Easter Island Rocks

The Easter Island Rocks

The Easter Island Statue Project is directed by Jo Anne Van Tilburg. Each part of the rocks at Orongo is carved with human bird motifs. Or the rocks were carved in place, only the rocks were transported to the final place. Edmunds rocks Rapa Nui! Royalty-free stock video and stock footage from Easter Island Waves Hitting Rock.

Aging Rock Stars - International correspondence

BLACK: Raffa Nui is a small South Pacific island with an outstanding profile. Called Easter Island by an Easter Island by an 1800-discoverer from Holland, it would have been nothing more than a point on a card, if not because of its volcanic rock statue - the Moai. There are about a thousand moai spread all over the island, and at first sight they all look quite similar, but if you look very closely and really closely, you can see that each of them is inimitable.

However, the famed faces of Rafa Nui run the risk of becoming impersonal. THERE JO ANNE VAN TILBURG: "These items are very brittle, they are very delicate. "HALVORSEN: "What is it? "DR JO ANNE VAN TILBURG: "It's a fishing hook. BLACK: California archeologist Dr. Jo Anne Van Tilburg has been trying for thirty years to unravel some of the secrets of the old Rafa-Nui civilization.

THERE JO ANNE VAN TILBURG: "We are very upset. BLACK: "Can you tell Cristian what you're doing? "BLACK: Along with Dr. Van Tilburg, Cristi Aralo Pakarati, a designer by Rapa Nui. The Easter Island statue project is a joint venture. Cristiano AREVALO PAKARATI: "It's all new". SWITZERLAND: "It's all new?

" Cristiano AREVALO PAKARATI: "It's all new". BLACK: For more than two dozen years they have surveyed, charted and recorded every Moai on the island. THERE JO ANNE VAN TILBURG: "It's so thrilling. "BLACK: Now they are carrying out the first extensive scholarly archaeological excavations of sculptures in Rano Raraku, the volcano craters in which almost all the moai have been sheared.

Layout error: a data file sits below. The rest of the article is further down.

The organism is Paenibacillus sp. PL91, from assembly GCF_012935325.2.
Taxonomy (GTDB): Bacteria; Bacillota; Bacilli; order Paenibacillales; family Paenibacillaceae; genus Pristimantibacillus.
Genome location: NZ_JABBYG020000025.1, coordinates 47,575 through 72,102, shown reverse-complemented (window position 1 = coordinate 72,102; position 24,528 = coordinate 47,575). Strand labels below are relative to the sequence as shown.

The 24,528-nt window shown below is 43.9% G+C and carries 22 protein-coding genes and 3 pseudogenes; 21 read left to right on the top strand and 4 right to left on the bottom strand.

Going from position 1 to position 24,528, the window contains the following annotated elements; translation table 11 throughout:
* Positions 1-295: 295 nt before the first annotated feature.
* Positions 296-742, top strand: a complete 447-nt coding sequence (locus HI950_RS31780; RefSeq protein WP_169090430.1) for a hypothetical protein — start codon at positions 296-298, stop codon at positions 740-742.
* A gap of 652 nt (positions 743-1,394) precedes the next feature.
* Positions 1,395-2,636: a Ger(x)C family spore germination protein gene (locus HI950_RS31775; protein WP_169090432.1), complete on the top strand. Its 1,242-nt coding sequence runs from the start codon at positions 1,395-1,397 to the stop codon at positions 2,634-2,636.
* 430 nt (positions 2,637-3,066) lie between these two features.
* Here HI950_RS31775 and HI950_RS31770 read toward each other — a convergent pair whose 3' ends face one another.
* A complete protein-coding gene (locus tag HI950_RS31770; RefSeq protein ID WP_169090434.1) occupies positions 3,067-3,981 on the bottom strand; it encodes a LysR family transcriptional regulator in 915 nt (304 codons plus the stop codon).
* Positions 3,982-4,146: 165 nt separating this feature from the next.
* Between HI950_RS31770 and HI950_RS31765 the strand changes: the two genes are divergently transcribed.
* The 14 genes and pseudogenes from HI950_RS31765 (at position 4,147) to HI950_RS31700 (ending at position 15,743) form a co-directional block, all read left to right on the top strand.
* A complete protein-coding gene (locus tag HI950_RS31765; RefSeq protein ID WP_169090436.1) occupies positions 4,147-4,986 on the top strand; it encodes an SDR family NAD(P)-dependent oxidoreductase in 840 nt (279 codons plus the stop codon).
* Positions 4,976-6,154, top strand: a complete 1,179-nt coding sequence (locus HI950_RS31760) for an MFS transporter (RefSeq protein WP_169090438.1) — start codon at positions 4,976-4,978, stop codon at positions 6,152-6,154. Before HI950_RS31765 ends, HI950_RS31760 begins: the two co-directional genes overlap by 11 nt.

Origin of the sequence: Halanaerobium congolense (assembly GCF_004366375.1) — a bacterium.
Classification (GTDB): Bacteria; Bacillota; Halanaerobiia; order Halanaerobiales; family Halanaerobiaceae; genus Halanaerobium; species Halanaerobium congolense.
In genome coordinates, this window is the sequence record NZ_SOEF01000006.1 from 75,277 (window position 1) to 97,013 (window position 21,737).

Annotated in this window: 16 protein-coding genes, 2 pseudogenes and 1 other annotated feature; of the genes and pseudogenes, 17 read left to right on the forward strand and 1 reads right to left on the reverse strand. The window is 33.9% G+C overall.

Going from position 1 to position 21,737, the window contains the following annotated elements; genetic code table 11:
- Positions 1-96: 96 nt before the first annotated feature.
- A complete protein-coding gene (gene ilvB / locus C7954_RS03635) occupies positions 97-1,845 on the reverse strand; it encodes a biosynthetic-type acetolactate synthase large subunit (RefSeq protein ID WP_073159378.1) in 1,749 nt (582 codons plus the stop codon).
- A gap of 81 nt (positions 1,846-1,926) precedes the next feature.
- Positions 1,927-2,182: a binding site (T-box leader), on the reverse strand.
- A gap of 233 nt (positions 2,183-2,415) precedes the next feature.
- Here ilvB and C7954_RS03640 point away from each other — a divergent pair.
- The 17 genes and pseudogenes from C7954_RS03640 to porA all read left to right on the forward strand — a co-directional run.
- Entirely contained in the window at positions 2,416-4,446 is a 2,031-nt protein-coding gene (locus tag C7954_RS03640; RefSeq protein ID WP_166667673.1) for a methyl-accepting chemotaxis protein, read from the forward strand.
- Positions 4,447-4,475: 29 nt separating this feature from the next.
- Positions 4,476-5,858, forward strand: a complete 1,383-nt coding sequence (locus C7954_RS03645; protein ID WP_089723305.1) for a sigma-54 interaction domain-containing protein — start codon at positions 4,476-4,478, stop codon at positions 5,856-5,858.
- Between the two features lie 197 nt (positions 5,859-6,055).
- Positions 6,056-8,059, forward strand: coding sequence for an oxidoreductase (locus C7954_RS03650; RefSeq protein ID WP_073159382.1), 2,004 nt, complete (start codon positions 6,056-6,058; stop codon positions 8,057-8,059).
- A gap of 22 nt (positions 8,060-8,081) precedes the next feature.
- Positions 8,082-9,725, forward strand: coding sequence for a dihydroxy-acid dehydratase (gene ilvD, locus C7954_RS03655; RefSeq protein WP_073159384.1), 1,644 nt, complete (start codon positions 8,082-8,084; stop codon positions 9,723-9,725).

Cristiano AREVALO PAKARATI: "It's like going to a plant where all the vehicles assemble and they say, okay, that's done, yeah, and then you find all those vehicles on the line. BLACK: This year' s aim is to discover more parts of the Rapa Nui puzzle. "DR JO ANNE VAN TILBURG: "The solution to the whole secret.

First of all, I am interested in understanding how people behave on this island in relation to this clear possession of producing a very large number of items. BLACK: Despite their impressive appearances, the sculptures are filigree. Cristiano AREVALO PAKARATI: "I have seen whole sculptures destroyed in the earth for 27 years.

SCHWARTZ: Cristian Pakarati has an eyes for detail. As CRISTIAN AREVALO PAKARATI says: "If you see the sculpture's nose hole from every corner, you will see how ah.... this nose hole is actually a fish hook instead of a nostril". SCHWARTZ: The Moai are an inestimable - if still impenetrable - roadmap of the company that made them and about which so many issues are still open.

Cristiano AREVALO PAKARATI: "I just want to paint as much as possible before the sculptures are gone. As more we file, the better for the Rapa Nui statue and population. BLACK: It is now widely acknowledged that Rapa Nui was populated by Polynesians, sometime between 400 and 1200 AD.

Sailing the 7,000 kilometers to Rafa Nui in twin-walled rafts, they only used the ocean and the skies. According to verbal legend, it was here on Anakena Beach that Rape Nui's first emperor, Hotu Matua, came on land with his people. JO ANNE VAN TILBURG: "And my vision of Rafa Nui is that from the very beginning the artist has influenced this island and its cultures in a way that we do not see on some other Polish isles.